Coca-Cola Amatil is selling its Victorian-based Shepparton Preserving Company (SPC) fruit and vegetable processing business to the Shepparton Partners Collective for $40 million.
Shepparton Partners Collective, a joint venture between Perma Funds Management and The Eights, said it would focus on reducing the complexity at SPC and product innovation. SPC employs 500 permanent staff and a CCA spokesperson said no jobs at the cannery or supply chain were expected to be impacted.
Perma Funds Management’s Hussein Rifai said he did not see SPC as “just an Australian company”.
“We believe there is enormous opportunity to grow this unique 100-year-old brand further domestically and internationally,” he said.
Hussein reiterated that all 500 permanent staff would be offered ongoing employment and said part of a new strategy would be to “empower the staff” with knowledge and skills.
“The way we see this business is a growth opportunity, it’s not a slice-and-dice opportunity,” he said.
Coca-Cola Amatil group managing director Alison Watkins said there had been strong domestic and international interest in SPC because of the brand’s “iconic status” and the Victorian government’s $22 million contribution to support the fruit processor between 2014 and 2018.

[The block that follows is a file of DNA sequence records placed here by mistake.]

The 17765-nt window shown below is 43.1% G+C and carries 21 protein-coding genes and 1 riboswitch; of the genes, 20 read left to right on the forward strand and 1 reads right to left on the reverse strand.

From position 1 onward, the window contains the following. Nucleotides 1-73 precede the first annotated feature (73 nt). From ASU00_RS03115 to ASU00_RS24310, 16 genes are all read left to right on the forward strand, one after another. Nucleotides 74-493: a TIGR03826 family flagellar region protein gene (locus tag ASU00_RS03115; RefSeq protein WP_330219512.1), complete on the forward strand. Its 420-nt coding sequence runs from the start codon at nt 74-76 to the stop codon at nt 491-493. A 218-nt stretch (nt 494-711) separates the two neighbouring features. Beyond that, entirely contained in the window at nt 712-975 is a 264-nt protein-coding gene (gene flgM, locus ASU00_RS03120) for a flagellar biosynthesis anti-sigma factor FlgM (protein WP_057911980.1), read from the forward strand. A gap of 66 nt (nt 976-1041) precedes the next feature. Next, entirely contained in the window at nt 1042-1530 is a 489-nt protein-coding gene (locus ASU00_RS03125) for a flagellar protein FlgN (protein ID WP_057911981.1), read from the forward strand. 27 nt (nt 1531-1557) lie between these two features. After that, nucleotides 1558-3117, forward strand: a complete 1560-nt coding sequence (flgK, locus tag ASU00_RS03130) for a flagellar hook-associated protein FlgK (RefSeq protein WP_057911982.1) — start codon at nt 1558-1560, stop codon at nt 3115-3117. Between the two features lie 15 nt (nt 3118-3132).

“This outcome is good news for SPC and good news for the Goulburn Valley,” Alison said.
SPC managing director Reg Weine welcomed the sale, which he said would allow the company to continue to expand its operations.
“In recent years we’ve grown our market share in tomatoes and we recently launched Australia’s first organic canned tomatoes,” he said.
“We’re proud of those achievements and we’re confident we can do more.”
Mr Weine said the casual workforce fluctuated throughout the year, bringing up to 700 casual or seasonal workers onboard during peak seasons — it is unclear whether these jobs will be impacted.
Australian Manufacturing Workers’ Union food division secretary Jason Hefford said many worried SPC employees had contacted the union.
“The model of food processing has changed and there’s a lot less workers these days … There will be people there that won’t be employed by SPC in the future and we’ve got to have that honest and open dialogue.”